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Kathryn Paige Harden — The Genetic Lottery: Why DNA Matters for Social Equality

In recent years, scientists have shown that DNA makes us different, in our personalities and in our health — and in ways that matter for educational and economic success in our current society.

Michael speaks with University of Texas (Austin) professor of clinical psychology and Director of the Developmental Behavior Genetics Lab, Kathryn Paige Harden, about her book, The Genetic Lottery. Harden introduces us to the latest genetic science, dismantling dangerous ideas about racial superiority and challenging us to grapple with what equality really means in a world where people are born different. Weaving together personal stories with scientific evidence, Harden shows why our refusal to recognize the power of DNA perpetuates the myth of meritocracy, and argues that we must acknowledge the role of genetic luck if we are ever to create a fair society.

Reclaiming genetic science from the legacy of eugenics, this groundbreaking book offers a bold new vision of society where everyone thrives, regardless of how one fares in the genetic lottery.

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Have foreign agents been committing nefarious deeds, targeting dozens of American and Canadian diplomats and their families with an energy weapon, or is Havana Syndrome a social panic aided by sensational journalism, dubious science, and social media conspiracy theories? The contents of a U.S. Government investigation into “Havana Syndrome” released under the Freedom of Information Act, concluded that mass psychogenic illness likely played a major role.

This story is a good example of what can happen when politics is mixed with science.

Above left: Cover page of the newly declassified State Department report which concluded that the Frey Effect was “highly unlikely.” The opposite conclusion was reached by the National Academy of Sciences panel. While one report was kept secret, the NAS findings were publicly released, raising questions. Above right: Page 93 of the secret JASON report which touted mass hysteria as a possible cause of ‘Havana Syndrome.’ The State Department publicly downplayed the idea while promoting the notion of microwaves – something that the report said was “highly unlikely.”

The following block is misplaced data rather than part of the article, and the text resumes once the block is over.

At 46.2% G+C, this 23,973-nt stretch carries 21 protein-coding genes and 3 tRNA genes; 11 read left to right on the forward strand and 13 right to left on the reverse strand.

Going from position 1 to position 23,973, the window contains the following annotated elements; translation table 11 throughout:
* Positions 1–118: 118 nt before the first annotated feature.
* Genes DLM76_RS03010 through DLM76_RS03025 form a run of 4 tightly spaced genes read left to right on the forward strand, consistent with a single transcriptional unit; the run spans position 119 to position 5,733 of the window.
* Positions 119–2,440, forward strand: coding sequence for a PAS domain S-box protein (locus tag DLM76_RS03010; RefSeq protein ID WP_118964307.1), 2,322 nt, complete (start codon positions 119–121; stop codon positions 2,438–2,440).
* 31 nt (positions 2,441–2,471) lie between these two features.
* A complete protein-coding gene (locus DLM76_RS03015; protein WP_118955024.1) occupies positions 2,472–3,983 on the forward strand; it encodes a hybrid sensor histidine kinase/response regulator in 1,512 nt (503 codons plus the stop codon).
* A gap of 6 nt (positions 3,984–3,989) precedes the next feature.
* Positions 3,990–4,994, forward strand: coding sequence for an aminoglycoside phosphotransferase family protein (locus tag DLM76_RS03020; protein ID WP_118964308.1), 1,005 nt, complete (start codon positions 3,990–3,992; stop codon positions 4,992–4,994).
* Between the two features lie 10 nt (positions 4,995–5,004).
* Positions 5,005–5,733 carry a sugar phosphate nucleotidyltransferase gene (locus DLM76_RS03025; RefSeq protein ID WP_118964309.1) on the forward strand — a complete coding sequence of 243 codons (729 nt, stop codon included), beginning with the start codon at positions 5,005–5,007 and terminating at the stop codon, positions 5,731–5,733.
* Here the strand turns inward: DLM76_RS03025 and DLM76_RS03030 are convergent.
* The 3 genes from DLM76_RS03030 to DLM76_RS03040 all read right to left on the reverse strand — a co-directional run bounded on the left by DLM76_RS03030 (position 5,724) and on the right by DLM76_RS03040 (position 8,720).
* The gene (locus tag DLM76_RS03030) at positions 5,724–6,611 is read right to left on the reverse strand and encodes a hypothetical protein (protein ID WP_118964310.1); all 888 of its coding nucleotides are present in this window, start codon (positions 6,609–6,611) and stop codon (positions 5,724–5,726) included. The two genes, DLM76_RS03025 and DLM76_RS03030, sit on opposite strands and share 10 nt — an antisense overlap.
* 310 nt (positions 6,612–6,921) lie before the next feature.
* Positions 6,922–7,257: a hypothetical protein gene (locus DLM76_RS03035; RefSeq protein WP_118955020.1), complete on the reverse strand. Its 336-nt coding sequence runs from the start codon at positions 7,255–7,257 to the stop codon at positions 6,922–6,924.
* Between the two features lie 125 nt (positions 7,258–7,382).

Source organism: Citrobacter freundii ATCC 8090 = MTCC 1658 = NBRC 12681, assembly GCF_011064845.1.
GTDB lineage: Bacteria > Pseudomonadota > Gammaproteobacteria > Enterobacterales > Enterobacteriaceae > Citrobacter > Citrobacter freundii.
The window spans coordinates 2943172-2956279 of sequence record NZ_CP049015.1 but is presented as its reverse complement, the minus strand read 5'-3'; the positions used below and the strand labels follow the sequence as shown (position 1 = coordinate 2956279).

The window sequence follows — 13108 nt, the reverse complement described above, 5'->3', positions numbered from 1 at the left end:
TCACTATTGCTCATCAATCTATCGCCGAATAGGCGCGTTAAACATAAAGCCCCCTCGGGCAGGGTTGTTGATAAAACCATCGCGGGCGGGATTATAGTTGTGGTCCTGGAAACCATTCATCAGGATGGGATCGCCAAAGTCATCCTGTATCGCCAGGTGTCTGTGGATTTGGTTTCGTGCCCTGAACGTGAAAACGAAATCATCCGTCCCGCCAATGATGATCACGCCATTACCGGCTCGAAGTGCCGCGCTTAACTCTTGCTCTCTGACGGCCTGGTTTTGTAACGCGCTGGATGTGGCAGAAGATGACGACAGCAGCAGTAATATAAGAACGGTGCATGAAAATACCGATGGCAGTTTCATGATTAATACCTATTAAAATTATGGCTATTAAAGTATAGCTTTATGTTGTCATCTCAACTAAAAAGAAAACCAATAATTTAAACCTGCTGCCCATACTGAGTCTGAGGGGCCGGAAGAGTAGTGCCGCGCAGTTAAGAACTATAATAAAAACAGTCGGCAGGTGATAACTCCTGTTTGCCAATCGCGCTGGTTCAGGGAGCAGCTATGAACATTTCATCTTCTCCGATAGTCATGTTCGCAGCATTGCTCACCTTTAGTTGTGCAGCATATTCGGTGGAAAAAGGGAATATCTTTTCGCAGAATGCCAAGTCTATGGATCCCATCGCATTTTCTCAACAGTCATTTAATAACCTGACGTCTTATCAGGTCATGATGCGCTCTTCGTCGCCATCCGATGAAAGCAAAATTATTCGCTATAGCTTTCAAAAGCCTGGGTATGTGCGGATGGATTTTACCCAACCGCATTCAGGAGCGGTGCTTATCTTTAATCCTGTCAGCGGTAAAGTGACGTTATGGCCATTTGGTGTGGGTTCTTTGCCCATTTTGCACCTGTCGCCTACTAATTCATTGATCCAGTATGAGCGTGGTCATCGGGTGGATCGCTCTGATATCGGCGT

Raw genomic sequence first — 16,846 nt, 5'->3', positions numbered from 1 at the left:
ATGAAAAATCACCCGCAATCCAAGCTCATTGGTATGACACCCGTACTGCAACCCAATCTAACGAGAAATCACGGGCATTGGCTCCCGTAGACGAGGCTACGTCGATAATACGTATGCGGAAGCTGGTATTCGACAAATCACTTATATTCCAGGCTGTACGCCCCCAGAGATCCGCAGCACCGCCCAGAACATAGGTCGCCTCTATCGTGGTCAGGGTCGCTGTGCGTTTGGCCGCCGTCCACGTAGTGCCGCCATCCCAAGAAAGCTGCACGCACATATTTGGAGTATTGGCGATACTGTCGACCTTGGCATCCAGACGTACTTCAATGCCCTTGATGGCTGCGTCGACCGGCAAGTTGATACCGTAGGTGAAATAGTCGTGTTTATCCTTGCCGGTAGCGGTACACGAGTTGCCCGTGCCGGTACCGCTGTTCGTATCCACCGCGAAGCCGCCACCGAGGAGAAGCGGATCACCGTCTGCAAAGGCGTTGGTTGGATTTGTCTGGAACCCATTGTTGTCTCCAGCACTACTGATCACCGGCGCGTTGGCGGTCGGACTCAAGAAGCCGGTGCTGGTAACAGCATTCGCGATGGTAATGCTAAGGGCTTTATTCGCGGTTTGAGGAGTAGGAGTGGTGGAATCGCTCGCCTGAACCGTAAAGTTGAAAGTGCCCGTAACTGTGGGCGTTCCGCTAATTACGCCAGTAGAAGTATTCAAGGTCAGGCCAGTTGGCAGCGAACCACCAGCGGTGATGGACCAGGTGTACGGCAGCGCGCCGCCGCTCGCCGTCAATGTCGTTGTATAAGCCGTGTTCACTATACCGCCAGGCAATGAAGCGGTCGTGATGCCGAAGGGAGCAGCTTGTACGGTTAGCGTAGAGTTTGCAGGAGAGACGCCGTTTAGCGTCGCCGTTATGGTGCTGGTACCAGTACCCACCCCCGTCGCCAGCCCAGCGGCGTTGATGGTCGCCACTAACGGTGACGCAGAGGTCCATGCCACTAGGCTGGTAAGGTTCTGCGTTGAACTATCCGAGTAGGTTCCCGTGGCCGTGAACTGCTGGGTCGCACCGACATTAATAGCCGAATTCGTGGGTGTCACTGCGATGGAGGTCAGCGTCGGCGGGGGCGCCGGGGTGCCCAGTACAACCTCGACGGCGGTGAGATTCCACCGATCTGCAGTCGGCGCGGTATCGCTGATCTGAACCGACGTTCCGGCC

Havana Syndrome Hysteria and the Great Wild Goose Chase
Classified documents reveal skepticism of foreign actors & bolster the role of psychogenic illness

The Biden administration’s probe into the origins of “Havana Syndrome” has been left reeling after the unexpected departure of the woman leading the investigation after serving in her role for just six months. Havana Syndrome was first reported in Havana, Cuba in late 2016. Over the next two years dozens of American and Canadian diplomats and their families reported complaints ranging from headaches, dizziness, nausea, and fatigue, to confusion, difficulty concentrating, insomnia, and ear pain. While it continues to be widely reported that many of the victims have been diagnosed with brain damage and hearing loss, based on the studies that have been conducted to date, there is no definitive evidence to support such claims — or that attacks took place.1 On September 22nd the State Department announced that Pamela Spratlen was stepping down after a teleconference with victims who were left incensed when she refused to rule out the possibility that the symptoms were caused by mass psychogenic illness. The question was prompted by media reports that a yet to be released FBI investigation concluded that the diplomats were the victims of mass suggestion.2

The Hysteria Over Hysteria

The hostile reaction to the possibility that psychogenic illness may play a role highlights the stigma that surrounds this condition, which is widely misunderstood by the public and among many in the scientific community. Within hours of Pamela Spratlen’s resignation, an ex-CIA officer who claims to have been the victim of a 2017 “attack” in Moscow, Marc Polymeropoulos, said that Spratlen’s failure to rule out “mass hysteria” was “automatically disqualifying” as the task force leader and “insulting to victims.”3 One of the diplomats on the call complained that Spratlen was “very clearly saying that she has not ruled out that we’re crazy.”4

Such misconceptions are common and reflect widespread ignorance on the subject. Mass psychogenic illness is not a mental disorder; it is a collective stress response that evokes real symptoms. It is a well-documented condition that involves the converting of psychological stress into symptoms that have no organic basis. It is not a hypothetical concept; it is an established condition in the fields of psychiatry and medicine. Several diplomats who exhibited symptoms of “Havana Syndrome” only to be told later that they were likely suffering from stress, have criticized the government for not taking their claims seriously. They point out that the Biden administration has stopped referring to what happened as “attacks,” but rather “unexplained health incidents” or UHIs.5

In recent months there has been a flurry of alarming news headlines about “directed energy attacks” on American officials in over a dozen countries involving nearly 200 people.6 It is often implied that the sheer number of reports is confirmation that something nefarious must be afoot. What is rarely mentioned is the context of the outbreak: the global explosion in cases coincides with a State Department directive to U.S. diplomats and intelligence officers to be on alert for “anomalous health incidents” (AHIs) that may or may not be accompanied by strange sounds. […]

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